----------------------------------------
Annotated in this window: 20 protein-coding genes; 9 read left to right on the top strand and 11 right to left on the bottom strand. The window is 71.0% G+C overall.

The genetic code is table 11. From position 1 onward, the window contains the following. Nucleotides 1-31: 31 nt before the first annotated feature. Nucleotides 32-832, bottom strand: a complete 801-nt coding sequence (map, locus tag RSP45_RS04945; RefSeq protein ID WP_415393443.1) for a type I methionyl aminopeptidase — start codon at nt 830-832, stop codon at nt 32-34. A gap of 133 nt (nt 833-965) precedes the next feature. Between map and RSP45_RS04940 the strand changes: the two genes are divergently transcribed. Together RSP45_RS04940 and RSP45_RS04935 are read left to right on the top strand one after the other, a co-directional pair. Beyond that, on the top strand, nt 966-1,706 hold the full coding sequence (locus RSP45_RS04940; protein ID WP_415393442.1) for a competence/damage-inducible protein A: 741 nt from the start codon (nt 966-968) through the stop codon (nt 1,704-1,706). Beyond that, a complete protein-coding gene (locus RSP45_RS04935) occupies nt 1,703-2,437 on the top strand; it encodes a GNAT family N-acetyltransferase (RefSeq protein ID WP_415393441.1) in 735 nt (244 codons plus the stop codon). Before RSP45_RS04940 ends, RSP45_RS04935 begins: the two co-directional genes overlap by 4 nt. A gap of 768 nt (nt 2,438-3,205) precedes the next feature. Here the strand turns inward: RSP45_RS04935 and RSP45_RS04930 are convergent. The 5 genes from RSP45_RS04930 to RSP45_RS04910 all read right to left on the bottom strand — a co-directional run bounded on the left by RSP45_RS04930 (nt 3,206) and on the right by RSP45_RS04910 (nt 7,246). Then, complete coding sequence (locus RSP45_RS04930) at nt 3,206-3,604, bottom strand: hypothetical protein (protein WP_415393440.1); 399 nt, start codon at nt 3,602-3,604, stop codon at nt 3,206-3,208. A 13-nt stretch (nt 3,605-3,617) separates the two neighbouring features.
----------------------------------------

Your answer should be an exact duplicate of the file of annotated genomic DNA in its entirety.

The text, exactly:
Annotated in this window: 20 protein-coding genes; 9 read left to right on the top strand and 11 right to left on the bottom strand. The window is 71.0% G+C overall.

The genetic code is table 11. From position 1 onward, the window contains the following. Nucleotides 1-31: 31 nt before the first annotated feature. Nucleotides 32-832, bottom strand: a complete 801-nt coding sequence (map, locus tag RSP45_RS04945; RefSeq protein ID WP_415393443.1) for a type I methionyl aminopeptidase — start codon at nt 830-832, stop codon at nt 32-34. A gap of 133 nt (nt 833-965) precedes the next feature. Between map and RSP45_RS04940 the strand changes: the two genes are divergently transcribed. Together RSP45_RS04940 and RSP45_RS04935 are read left to right on the top strand one after the other, a co-directional pair. Beyond that, on the top strand, nt 966-1,706 hold the full coding sequence (locus RSP45_RS04940; protein ID WP_415393442.1) for a competence/damage-inducible protein A: 741 nt from the start codon (nt 966-968) through the stop codon (nt 1,704-1,706). Beyond that, a complete protein-coding gene (locus RSP45_RS04935) occupies nt 1,703-2,437 on the top strand; it encodes a GNAT family N-acetyltransferase (RefSeq protein ID WP_415393441.1) in 735 nt (244 codons plus the stop codon). Before RSP45_RS04940 ends, RSP45_RS04935 begins: the two co-directional genes overlap by 4 nt. A gap of 768 nt (nt 2,438-3,205) precedes the next feature. Here the strand turns inward: RSP45_RS04935 and RSP45_RS04930 are convergent. The 5 genes from RSP45_RS04930 to RSP45_RS04910 all read right to left on the bottom strand — a co-directional run bounded on the left by RSP45_RS04930 (nt 3,206) and on the right by RSP45_RS04910 (nt 7,246). Then, complete coding sequence (locus RSP45_RS04930) at nt 3,206-3,604, bottom strand: hypothetical protein (protein WP_415393440.1); 399 nt, start codon at nt 3,602-3,604, stop codon at nt 3,206-3,208. A 13-nt stretch (nt 3,605-3,617) separates the two neighbouring features.